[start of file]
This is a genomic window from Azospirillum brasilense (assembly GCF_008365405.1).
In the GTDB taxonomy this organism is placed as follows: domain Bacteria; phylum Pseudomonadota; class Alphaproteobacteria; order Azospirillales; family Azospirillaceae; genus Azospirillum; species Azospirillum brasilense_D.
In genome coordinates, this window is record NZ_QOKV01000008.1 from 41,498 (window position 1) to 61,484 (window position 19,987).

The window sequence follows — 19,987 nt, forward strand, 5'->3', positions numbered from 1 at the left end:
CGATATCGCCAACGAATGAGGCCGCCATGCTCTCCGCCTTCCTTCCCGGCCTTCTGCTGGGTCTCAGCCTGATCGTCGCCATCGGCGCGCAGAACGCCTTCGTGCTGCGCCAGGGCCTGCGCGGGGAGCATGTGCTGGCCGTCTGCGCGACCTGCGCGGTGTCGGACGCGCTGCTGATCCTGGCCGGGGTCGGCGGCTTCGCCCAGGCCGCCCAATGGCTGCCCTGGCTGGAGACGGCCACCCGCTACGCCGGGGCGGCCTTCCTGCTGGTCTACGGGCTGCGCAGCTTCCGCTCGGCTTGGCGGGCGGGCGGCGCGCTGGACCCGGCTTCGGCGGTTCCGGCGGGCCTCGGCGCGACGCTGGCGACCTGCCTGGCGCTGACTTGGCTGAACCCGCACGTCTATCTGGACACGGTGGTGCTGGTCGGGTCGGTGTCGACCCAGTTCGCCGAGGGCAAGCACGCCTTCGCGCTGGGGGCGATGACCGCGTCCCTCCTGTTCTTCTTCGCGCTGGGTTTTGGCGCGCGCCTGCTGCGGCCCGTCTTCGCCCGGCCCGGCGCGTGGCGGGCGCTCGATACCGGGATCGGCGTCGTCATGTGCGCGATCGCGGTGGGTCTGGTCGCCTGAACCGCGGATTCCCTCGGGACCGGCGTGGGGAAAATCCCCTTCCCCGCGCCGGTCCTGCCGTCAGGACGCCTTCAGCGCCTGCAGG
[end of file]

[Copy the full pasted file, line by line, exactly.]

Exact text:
This is a genomic window from Azospirillum brasilense (assembly GCF_008365405.1).
In the GTDB taxonomy this organism is placed as follows: domain Bacteria; phylum Pseudomonadota; class Alphaproteobacteria; order Azospirillales; family Azospirillaceae; genus Azospirillum; species Azospirillum brasilense_D.
In genome coordinates, this window is record NZ_QOKV01000008.1 from 41,498 (window position 1) to 61,484 (window position 19,987).

The window sequence follows — 19,987 nt, forward strand, 5'->3', positions numbered from 1 at the left end:
CGATATCGCCAACGAATGAGGCCGCCATGCTCTCCGCCTTCCTTCCCGGCCTTCTGCTGGGTCTCAGCCTGATCGTCGCCATCGGCGCGCAGAACGCCTTCGTGCTGCGCCAGGGCCTGCGCGGGGAGCATGTGCTGGCCGTCTGCGCGACCTGCGCGGTGTCGGACGCGCTGCTGATCCTGGCCGGGGTCGGCGGCTTCGCCCAGGCCGCCCAATGGCTGCCCTGGCTGGAGACGGCCACCCGCTACGCCGGGGCGGCCTTCCTGCTGGTCTACGGGCTGCGCAGCTTCCGCTCGGCTTGGCGGGCGGGCGGCGCGCTGGACCCGGCTTCGGCGGTTCCGGCGGGCCTCGGCGCGACGCTGGCGACCTGCCTGGCGCTGACTTGGCTGAACCCGCACGTCTATCTGGACACGGTGGTGCTGGTCGGGTCGGTGTCGACCCAGTTCGCCGAGGGCAAGCACGCCTTCGCGCTGGGGGCGATGACCGCGTCCCTCCTGTTCTTCTTCGCGCTGGGTTTTGGCGCGCGCCTGCTGCGGCCCGTCTTCGCCCGGCCCGGCGCGTGGCGGGCGCTCGATACCGGGATCGGCGTCGTCATGTGCGCGATCGCGGTGGGTCTGGTCGCCTGAACCGCGGATTCCCTCGGGACCGGCGTGGGGAAAATCCCCTTCCCCGCGCCGGTCCTGCCGTCAGGACGCCTTCAGCGCCTGCAGG